As open banking expands, consumers and companies stand to enjoy lower fees, greater ability to leverage their financial data: if they can control the risk of stolen or misused data.
Open banking has been the next big thing in financial services seemingly for the last half-decade, dating at least from the EU’s adoption of the Revised Payment Services Directive (PSD2) in 2018. PSD2 was designed to facilitate online banking by requiring banks to release their data in a secure, standardized form, that can be easily shared by clients and organizations that clients authorize to receive it.
Propelled by PSD2 in Europe and the open banking directive in the UK the same year, fintechs and major banks in those jurisdictions have leveraged open banking to offer account aggregation, more comprehensive personal finance management, and faster opening of new accounts and credit applications, among other services. Merchants can use open banking solutions to improve their financial tools and payment flows.
Progress in some regions has been rapid and is expected to accelerate. Just two years after PSD2, a report by Allied Market Research pegged the value of the global open banking market at $7.29 billion and forecast it reaching $43.15 billion by 2026. A 2021 McKinsey report estimated the boost to GDP from broad adoption of open-data ecosystems could range from 1%–1.5% percent in 2030 in the EU, the UK, and the US, to 4%–5% in India.
Other markets, from Brazil to Australia to Nigeria, have implemented comparable changes. In the US—where nothing comparable to PSD2 yet exists—progress has been slower, nudged forward by innovative APIs that fintechs like Plaid, upSWOT, and Saltedge have developed to pull data from different banks and by large institutions’ concern that they might not be keeping up with the fintechs.
That concern has only grown of late as legacy banks feel the pressure not only to transform, but to transform quickly. Tech giants like Apple, Facebook and Google are using wider access to data and tools to offer their own digital payment services and fintech apps such as PayPal, Klarna, and Afterpay are making their own play for the territory traditionally held by banks.
The core principle of open banking, however, is that ownership of banking data resides with the customer, not with their bank or banks, and the objective is to give customers a wider range of possibilities to make use of their data. And while this gives technology companies more opportunities to create innovative products and services, banks have the chance as well to offer more efficient, secure solutions with more value-added functionality to their customers.
Aggregating bank account information enables consumers to better understand and analyze their overall holdings and cash flow. It also allows financial institutions such as loan providers to quickly access information from different banks. In the past, if an individual or business applied for a loan, the lender would have to gather large amounts of information about the applicant’s financial history. Under open banking, this long and resource-intensive process is replaced by APIs. The lender can digitally request information via the bank’s APIs and receive it in seconds with the applicant's permission. The process is faster and requires significantly fewer resources than before.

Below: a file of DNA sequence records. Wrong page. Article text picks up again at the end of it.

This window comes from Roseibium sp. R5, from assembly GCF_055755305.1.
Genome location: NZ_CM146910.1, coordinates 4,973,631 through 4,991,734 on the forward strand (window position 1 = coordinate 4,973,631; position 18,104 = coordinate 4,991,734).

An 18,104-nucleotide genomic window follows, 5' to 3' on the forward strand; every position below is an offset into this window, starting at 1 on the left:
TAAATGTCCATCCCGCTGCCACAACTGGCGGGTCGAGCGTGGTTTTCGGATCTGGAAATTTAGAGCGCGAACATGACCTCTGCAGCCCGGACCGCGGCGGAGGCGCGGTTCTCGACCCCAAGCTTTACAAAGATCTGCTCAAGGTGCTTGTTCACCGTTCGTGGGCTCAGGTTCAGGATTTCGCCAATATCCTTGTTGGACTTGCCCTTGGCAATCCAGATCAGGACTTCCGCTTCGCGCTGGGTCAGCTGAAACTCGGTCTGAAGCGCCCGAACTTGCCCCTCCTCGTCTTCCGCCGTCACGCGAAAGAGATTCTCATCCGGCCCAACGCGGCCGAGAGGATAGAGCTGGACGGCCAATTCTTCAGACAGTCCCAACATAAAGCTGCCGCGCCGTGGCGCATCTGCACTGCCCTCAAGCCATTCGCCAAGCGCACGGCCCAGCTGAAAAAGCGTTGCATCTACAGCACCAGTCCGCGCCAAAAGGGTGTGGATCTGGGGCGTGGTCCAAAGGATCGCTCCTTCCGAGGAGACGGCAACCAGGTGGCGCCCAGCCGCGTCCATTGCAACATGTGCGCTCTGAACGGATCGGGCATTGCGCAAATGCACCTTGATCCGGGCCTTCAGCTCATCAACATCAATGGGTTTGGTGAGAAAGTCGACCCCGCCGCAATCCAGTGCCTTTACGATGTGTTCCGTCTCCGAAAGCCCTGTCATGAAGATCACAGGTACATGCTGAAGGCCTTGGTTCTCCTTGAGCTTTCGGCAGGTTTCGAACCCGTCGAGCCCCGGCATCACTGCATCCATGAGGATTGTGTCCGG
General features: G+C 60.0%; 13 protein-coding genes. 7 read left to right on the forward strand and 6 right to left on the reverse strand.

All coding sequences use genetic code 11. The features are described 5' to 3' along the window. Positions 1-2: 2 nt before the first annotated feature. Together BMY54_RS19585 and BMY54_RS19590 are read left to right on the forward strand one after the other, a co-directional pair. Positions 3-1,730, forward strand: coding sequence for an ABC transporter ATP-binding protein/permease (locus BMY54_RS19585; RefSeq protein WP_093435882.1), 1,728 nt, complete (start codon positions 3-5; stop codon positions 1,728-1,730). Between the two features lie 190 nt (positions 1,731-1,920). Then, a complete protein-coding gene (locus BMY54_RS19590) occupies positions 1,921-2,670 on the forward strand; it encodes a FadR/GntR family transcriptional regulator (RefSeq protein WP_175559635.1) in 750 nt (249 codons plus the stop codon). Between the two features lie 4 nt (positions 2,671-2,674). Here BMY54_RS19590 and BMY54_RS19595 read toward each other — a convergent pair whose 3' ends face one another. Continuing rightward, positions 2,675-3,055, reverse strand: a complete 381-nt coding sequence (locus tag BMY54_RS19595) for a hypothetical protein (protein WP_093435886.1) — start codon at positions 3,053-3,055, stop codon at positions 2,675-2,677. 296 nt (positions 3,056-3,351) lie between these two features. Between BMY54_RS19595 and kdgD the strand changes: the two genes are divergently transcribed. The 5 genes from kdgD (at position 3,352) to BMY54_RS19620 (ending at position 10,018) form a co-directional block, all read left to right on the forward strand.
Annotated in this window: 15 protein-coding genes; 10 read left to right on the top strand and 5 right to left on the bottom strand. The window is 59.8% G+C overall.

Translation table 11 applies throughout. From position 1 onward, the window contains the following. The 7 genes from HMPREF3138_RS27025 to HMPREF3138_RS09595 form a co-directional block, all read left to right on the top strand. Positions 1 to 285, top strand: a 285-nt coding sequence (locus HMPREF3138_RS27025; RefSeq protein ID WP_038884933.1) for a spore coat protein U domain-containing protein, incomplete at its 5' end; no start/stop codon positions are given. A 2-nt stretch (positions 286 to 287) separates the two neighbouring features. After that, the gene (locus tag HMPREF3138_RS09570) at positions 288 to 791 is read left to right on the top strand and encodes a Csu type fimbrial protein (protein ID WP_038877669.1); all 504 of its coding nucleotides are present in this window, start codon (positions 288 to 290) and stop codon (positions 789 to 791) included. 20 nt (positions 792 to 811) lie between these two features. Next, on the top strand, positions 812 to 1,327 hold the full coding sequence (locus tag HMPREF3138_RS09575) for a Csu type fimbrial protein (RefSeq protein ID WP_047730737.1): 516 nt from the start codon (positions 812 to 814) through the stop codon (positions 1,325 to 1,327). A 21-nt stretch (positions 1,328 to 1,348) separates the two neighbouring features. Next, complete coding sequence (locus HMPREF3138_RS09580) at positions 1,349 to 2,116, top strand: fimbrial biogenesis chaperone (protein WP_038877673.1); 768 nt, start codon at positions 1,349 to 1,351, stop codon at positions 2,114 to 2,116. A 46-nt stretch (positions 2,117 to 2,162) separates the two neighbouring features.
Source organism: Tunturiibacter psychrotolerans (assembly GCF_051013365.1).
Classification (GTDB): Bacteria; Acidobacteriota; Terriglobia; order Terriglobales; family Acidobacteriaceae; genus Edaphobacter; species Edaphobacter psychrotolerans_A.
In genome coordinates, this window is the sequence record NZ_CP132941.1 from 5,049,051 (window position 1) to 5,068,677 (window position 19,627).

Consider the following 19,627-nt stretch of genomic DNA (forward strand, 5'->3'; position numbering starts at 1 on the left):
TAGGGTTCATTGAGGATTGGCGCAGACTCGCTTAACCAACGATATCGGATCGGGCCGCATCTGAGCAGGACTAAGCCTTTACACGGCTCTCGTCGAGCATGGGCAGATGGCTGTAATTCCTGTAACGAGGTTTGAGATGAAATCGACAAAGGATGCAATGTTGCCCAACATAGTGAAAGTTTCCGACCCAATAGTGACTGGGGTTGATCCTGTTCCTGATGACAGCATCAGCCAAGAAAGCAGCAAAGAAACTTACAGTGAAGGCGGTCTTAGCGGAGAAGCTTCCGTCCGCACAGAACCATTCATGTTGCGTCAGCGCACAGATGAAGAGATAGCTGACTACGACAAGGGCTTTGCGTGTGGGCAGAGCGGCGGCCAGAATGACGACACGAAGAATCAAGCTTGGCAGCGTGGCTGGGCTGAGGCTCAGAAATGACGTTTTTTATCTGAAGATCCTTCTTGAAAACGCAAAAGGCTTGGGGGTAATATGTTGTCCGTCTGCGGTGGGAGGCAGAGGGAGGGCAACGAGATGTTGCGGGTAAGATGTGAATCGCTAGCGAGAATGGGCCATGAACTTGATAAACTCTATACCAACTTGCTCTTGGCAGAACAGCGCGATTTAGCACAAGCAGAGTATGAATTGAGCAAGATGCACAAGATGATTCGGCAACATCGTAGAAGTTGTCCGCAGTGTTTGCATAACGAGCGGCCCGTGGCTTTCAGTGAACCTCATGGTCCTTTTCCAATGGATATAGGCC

Data shows that a simplified, frictionless payment flow—with a single app or portal as its hub (increasingly over a smartphone)—significantly reduces cart abandonment and leads to improved sales.
Previously, for example, consumers often had to pay for goods by making an online transfer from their card or their bank account: in the case of card payments, incurring a transaction fee that inflated the cost of goods or services. Open banking disintermediates this flow by removing the interchange fee, thereby reducing the overall transaction cost.
In the case of bank account payments, the customer previously had to open several different tabs and work through an often clunky process to make a payment. With open banking, fintech companies have created smartphone-enabled apps for payment initiation that are powered by API integration with the customer’s banks. This has significantly improved consumers’ ability to manage their finances with just a few clicks.
Competition in these areas—payments, services built on aggregating account information—is affording companies and consumers a wider array of choices, but carries risks as well. Increased sharing of data between banks and third parties adds to the risk that data could be stolen and misused. That requires all parties to maintain a strong focus on financial integrity and cybersecurity.
That said, banks and fintechs clearly expect open banking tools and process to become a routine expectation for both consumers and corporate clients in the years ahead.
About the Author: Mayank Mishra is a veteran of the banking and technology sectors, with more than 25 years of industry experience, most recently as managing director and global head of digital channels for Citi. His expertise encompasses APIs, corporate treasury, liquidity management, digital transformation and more.